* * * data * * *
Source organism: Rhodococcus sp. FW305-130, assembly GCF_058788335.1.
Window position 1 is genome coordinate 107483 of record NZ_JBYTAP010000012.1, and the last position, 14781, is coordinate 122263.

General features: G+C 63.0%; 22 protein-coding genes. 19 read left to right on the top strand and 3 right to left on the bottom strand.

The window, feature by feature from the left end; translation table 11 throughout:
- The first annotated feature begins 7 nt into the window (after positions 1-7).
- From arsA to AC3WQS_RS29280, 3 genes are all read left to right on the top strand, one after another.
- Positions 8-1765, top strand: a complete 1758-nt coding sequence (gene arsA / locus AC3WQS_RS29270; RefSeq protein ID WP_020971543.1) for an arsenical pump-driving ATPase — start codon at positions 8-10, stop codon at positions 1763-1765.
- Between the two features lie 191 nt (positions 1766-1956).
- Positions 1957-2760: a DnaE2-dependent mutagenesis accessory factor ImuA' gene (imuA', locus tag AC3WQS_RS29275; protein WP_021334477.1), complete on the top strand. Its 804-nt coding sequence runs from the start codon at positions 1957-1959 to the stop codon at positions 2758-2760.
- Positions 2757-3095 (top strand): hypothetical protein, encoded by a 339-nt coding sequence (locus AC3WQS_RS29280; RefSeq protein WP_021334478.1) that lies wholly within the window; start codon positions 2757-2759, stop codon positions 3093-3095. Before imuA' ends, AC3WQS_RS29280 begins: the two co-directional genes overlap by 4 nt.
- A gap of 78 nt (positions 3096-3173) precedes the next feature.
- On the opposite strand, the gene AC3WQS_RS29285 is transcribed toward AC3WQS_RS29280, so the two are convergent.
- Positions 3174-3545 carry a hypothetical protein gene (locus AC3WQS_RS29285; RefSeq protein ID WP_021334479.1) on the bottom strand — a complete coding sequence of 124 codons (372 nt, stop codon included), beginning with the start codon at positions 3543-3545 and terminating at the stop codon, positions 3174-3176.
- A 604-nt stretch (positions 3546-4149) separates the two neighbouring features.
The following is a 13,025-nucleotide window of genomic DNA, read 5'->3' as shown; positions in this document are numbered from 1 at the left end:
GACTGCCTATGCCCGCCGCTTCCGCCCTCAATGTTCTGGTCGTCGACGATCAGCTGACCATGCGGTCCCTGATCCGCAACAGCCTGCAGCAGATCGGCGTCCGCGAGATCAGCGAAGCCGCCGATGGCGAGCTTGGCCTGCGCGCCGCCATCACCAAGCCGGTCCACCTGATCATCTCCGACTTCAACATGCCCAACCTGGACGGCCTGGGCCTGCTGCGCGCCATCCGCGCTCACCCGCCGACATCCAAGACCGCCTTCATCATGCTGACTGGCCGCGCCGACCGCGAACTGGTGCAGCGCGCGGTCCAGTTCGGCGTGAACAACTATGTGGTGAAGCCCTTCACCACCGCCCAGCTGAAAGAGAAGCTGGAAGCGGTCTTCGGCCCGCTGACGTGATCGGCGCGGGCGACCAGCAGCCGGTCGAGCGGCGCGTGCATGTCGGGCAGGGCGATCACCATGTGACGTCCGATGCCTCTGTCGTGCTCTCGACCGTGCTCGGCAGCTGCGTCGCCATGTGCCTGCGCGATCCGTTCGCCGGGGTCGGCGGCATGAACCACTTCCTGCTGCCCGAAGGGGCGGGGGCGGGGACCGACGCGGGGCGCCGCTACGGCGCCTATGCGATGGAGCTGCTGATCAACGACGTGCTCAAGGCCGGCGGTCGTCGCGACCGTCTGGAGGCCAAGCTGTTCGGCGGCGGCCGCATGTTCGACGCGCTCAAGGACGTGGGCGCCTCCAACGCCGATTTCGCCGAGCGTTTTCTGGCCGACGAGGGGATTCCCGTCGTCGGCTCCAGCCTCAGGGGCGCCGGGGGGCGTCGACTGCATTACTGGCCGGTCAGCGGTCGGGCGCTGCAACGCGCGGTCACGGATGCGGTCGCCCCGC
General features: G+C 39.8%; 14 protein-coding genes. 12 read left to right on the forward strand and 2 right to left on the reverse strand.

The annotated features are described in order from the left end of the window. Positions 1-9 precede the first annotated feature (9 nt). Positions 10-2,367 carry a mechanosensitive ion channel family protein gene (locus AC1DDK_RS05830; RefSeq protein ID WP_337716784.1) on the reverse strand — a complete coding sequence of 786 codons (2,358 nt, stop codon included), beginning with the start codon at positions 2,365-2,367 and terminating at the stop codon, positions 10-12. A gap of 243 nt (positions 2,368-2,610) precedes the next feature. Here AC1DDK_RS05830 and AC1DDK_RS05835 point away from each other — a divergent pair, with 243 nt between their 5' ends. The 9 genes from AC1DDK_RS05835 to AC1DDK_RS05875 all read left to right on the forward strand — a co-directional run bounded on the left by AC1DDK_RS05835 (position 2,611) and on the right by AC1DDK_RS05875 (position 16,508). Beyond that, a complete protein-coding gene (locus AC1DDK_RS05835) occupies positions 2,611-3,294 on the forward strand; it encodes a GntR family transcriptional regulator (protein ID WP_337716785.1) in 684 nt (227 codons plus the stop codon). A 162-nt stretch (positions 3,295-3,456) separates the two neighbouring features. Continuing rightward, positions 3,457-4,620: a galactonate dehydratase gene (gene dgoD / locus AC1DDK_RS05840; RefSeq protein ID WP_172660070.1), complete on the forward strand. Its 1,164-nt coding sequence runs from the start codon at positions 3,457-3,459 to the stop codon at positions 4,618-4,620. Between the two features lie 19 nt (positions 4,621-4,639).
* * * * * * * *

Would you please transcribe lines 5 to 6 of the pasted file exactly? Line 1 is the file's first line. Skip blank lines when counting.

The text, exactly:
- The first annotated feature begins 7 nt into the window (after positions 1-7).
- From arsA to AC3WQS_RS29280, 3 genes are all read left to right on the top strand, one after another.